Reality TV shows depicting people undergoing cosmetic surgery do have a noticeable influence on viewers, a new study has found.
Much debate has surrounded the shows, with critics suggesting that consumers may be convinced to undergo procedures that they do not need.
The latest study, which is the first to generate data on how TV shows affect potential patients, examined 42 cosmetic surgery patients, 57 per cent of whom were considered to be high-intensity viewers of shows on cosmetic procedures.
Four out of five people claimed that television had directly influenced them to have cosmetic surgery.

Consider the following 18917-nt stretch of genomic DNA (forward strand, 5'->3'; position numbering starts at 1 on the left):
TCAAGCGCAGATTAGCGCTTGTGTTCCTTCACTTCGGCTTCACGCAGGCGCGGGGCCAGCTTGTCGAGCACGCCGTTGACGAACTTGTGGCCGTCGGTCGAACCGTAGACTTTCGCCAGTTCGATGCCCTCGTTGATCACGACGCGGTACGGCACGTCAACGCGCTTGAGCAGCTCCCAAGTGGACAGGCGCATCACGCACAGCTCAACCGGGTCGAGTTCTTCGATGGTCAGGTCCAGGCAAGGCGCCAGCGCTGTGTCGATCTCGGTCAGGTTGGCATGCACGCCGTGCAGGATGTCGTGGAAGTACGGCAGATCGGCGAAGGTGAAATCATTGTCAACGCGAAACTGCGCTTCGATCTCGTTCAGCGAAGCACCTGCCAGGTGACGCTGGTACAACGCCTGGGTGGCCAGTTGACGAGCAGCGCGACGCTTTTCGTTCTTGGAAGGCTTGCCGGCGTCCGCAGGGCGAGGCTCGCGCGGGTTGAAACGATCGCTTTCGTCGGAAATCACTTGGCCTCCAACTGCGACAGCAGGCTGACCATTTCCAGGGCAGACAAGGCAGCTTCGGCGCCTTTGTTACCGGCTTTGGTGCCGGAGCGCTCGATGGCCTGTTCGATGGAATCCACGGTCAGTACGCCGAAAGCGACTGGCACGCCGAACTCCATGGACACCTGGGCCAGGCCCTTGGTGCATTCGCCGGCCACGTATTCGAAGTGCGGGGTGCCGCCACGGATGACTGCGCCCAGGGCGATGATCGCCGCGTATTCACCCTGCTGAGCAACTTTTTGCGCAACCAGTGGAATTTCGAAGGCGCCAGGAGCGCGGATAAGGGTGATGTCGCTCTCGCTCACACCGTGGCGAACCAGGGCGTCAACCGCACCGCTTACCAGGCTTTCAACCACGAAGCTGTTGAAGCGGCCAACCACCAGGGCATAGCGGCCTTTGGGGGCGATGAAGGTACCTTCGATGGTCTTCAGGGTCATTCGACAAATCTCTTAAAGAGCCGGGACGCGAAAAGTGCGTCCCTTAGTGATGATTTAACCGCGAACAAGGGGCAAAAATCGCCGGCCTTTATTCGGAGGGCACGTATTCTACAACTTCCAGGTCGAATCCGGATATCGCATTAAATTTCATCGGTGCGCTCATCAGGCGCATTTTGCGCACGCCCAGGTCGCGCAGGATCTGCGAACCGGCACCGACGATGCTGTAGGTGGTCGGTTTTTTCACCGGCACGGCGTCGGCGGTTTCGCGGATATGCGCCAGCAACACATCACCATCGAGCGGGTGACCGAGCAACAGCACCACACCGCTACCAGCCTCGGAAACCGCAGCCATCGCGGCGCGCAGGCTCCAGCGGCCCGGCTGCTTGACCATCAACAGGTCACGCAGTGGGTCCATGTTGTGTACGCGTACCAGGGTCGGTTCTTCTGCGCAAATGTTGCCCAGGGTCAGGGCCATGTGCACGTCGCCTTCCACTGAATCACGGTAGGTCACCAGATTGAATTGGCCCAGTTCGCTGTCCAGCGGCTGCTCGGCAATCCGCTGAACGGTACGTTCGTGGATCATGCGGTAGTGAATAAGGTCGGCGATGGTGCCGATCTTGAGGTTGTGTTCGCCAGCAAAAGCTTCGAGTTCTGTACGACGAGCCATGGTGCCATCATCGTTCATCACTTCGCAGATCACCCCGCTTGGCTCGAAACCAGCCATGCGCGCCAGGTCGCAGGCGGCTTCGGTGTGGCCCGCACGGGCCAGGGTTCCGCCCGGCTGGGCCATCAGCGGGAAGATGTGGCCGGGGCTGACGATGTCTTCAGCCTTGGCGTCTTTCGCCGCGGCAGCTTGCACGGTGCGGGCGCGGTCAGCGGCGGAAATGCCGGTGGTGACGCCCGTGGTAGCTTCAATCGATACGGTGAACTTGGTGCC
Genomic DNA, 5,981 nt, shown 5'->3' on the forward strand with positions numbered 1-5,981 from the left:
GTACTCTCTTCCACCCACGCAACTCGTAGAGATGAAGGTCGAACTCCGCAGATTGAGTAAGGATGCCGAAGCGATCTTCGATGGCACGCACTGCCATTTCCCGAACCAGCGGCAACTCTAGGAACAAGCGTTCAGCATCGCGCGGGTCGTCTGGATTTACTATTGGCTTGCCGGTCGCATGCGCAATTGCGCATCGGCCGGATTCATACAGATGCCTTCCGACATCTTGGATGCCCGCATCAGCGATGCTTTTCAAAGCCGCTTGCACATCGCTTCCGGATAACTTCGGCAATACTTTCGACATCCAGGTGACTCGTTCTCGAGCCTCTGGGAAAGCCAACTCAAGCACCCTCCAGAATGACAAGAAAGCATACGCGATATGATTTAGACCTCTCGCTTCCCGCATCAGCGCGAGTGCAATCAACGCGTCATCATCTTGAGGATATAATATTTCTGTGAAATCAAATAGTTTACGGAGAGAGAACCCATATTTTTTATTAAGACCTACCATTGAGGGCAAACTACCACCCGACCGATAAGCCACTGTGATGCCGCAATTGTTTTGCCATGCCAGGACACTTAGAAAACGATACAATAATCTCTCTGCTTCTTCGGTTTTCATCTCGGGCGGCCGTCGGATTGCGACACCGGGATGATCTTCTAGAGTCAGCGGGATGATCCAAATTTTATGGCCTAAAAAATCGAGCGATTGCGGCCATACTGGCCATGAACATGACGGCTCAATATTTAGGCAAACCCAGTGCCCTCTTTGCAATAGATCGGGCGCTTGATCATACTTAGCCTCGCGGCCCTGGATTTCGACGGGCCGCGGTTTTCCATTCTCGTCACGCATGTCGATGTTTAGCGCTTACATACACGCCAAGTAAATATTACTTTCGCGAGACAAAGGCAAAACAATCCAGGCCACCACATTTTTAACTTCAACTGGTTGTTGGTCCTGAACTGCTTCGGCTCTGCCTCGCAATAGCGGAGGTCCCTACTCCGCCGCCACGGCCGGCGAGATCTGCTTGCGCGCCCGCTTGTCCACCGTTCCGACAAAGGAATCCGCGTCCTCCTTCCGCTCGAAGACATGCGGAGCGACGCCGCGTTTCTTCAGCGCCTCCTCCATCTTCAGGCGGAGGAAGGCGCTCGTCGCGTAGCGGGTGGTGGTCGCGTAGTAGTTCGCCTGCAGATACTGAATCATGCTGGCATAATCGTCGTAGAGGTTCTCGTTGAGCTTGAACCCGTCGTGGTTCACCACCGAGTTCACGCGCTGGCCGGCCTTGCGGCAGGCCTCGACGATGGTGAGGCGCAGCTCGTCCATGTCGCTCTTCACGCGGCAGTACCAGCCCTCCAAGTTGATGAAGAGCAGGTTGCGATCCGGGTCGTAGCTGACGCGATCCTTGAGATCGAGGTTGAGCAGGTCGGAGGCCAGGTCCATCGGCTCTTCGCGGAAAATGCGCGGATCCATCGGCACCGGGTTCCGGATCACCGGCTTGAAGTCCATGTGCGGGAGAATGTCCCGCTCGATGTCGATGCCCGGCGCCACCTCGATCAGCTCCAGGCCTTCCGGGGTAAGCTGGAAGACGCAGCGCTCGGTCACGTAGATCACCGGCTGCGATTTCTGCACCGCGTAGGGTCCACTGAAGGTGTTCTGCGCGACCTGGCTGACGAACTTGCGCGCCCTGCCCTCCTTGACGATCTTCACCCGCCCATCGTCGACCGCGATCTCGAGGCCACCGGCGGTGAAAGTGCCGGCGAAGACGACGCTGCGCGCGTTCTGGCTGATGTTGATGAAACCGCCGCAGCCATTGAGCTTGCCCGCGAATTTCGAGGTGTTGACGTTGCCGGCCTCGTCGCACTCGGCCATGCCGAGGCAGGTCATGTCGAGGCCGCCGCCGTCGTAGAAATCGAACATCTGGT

In general, patients who watched many TV shows claimed to be more knowledgeable about cosmetic surgery and were more likely to believe reality TV shows to be akin to real life than low-intensity viewers.
Dr John Persing, co-author of the study in the American Society of Plastic Surgeons' journal, commented: "The majority of patients reported being directly influenced and, interestingly, ethnicity also played a role in how frequently these shows were watched and how they influenced patients."
He added: "It is unfortunate that patients are turning toward the entertainment industry for educational information, we had hoped for different results."